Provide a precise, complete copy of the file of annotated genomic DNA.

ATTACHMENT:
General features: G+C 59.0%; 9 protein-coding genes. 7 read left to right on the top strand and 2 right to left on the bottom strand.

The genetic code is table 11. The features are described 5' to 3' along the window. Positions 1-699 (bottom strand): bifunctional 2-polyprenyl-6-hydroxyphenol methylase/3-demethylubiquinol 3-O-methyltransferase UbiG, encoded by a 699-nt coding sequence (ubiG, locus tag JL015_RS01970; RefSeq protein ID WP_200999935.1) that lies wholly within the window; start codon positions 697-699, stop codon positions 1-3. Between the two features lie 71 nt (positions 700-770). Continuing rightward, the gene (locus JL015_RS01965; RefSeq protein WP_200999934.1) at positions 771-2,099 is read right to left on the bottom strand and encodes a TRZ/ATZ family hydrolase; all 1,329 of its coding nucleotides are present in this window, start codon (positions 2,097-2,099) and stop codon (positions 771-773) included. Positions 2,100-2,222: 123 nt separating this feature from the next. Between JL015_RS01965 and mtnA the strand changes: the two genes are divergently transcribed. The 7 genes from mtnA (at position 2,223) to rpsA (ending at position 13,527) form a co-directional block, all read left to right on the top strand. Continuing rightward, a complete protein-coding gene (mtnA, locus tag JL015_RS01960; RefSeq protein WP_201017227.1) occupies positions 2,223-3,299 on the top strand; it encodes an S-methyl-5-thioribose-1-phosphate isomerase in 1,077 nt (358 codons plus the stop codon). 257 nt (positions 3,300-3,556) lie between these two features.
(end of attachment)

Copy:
General features: G+C 59.0%; 9 protein-coding genes. 7 read left to right on the top strand and 2 right to left on the bottom strand.

The genetic code is table 11. The features are described 5' to 3' along the window. Positions 1-699 (bottom strand): bifunctional 2-polyprenyl-6-hydroxyphenol methylase/3-demethylubiquinol 3-O-methyltransferase UbiG, encoded by a 699-nt coding sequence (ubiG, locus tag JL015_RS01970; RefSeq protein ID WP_200999935.1) that lies wholly within the window; start codon positions 697-699, stop codon positions 1-3. Between the two features lie 71 nt (positions 700-770). Continuing rightward, the gene (locus JL015_RS01965; RefSeq protein WP_200999934.1) at positions 771-2,099 is read right to left on the bottom strand and encodes a TRZ/ATZ family hydrolase; all 1,329 of its coding nucleotides are present in this window, start codon (positions 2,097-2,099) and stop codon (positions 771-773) included. Positions 2,100-2,222: 123 nt separating this feature from the next. Between JL015_RS01965 and mtnA the strand changes: the two genes are divergently transcribed. The 7 genes from mtnA (at position 2,223) to rpsA (ending at position 13,527) form a co-directional block, all read left to right on the top strand. Continuing rightward, a complete protein-coding gene (mtnA, locus tag JL015_RS01960; RefSeq protein WP_201017227.1) occupies positions 2,223-3,299 on the top strand; it encodes an S-methyl-5-thioribose-1-phosphate isomerase in 1,077 nt (358 codons plus the stop codon). 257 nt (positions 3,300-3,556) lie between these two features.